Irchester Parish Historical Society

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The Irchester Personal names index represent the gathering together of information from several hundred documents covering the period from 1350 to 1800.

Hopefully the information found here will put flesh on the bones of “hatch, match and dispatch” provided by the Parish Reigisters, and that it will form a starting point for further studies of the life a typical East Midlands village.


This is an ongoing project and the database will be updated as new material is researched.


The area of study is encompassed by the modern parish of Irchester which includes the hamlets of Knuston and Chester upon-the-Water and also Farndish which historically related more to Irchester than to Bedfordshire.


Northamptonshire County Record Office is the main archive for the records of Irchester but other important depositories include Bedfordshire Record Office, Northampton Library and The National Archives at Kew for the records of the Duchy of Lancaster.

Wherever possible the original documents have been consulted but when this has not been possible then reliable transcriptions have been used such as the publications of the Northamptonshire Record Society (NRS) and the work of Rev JWB Kerr at Northampton Library, who was vicar of Irchester for twenty five years until his death in 1928. The Rev Kerr transcribed many documents from what was then the Public Record Office.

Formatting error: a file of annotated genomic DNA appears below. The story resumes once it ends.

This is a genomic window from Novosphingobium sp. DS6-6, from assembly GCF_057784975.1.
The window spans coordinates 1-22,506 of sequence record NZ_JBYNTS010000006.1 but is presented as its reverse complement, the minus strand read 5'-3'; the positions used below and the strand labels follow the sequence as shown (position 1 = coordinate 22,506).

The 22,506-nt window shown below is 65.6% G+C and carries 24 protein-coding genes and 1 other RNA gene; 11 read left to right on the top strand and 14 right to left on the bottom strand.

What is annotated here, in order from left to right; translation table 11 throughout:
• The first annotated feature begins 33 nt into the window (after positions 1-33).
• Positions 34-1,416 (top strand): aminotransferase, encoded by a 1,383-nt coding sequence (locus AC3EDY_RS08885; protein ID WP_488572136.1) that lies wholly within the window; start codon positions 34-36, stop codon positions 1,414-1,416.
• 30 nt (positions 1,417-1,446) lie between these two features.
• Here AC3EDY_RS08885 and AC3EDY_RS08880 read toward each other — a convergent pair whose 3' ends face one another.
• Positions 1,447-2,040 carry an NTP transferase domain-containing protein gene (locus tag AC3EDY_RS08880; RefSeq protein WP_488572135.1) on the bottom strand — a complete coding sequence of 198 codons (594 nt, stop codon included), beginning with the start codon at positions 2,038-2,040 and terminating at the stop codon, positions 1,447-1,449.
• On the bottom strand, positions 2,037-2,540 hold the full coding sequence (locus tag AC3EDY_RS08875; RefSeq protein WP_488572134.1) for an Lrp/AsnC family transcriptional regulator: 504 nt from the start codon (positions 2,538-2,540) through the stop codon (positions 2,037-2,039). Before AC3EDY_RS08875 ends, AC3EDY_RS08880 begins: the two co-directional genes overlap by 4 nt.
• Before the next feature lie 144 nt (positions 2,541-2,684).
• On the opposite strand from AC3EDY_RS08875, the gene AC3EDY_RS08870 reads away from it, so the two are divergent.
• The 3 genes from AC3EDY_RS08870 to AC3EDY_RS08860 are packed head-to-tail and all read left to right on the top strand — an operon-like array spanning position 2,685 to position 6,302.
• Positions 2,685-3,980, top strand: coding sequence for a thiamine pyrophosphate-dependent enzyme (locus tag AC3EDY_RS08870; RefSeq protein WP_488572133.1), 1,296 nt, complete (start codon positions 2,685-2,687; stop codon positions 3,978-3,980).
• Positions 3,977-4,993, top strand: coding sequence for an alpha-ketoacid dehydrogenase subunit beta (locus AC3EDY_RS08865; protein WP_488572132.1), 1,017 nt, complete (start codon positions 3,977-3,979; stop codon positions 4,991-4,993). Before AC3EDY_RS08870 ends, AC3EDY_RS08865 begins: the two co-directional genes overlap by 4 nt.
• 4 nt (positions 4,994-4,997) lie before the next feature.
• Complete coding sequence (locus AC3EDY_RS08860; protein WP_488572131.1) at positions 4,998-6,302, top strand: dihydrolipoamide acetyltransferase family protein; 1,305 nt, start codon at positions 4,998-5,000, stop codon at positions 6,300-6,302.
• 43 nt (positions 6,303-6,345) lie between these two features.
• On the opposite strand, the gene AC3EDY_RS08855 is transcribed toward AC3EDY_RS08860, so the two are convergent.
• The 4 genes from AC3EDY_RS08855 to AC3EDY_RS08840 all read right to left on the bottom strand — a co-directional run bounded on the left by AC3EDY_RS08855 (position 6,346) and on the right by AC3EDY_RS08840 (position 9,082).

Whenever I have struggled with a document in medieaval script written in abbreviated Latin I have checked with his transcriptions and always found him to be extremely accurate.


Original spellings of names have been used but over the period of study few people were literate and the scribe would write unfamiliar names down as he heard them, often spelling the same surname several different ways in the same document.

The concept of “correct spelling” did not exist before the introduction of universal education in Victorian times. To try and bring some order to this “alphabet soup” and allow sorting of the records I have added a field “Normalised spelling” which is my interpretation of what the modern form of the surname should be.


Over much of the period covered by these records (until 1752) the Julian calendar was in force and dates in the first quarter of the year would be written as “10th January 1719/20. I have always transcribed this as 1720 which would be the modern (Gregorian) interpretation of these dates.



Abreviations


DL  Duchy of Lancaster

FH  Finch Hatton

NRS  Northamptonshire Record Society

QSR  Quarter Session Returns

RO  Record Office

TNA  The National Archives, Kew


Some useful reference books


The Local Historian’s Glossary of Words And Terms

by Joy Bristow   ISBN1-85306-707-5


Latin for Local History

 by Eileen A Gooder  ISBN 0-582-48728-5


The Record Interpreter

by Charles Trice Martin ISBN 0-85033-465-9

The Irchester Personal Names Index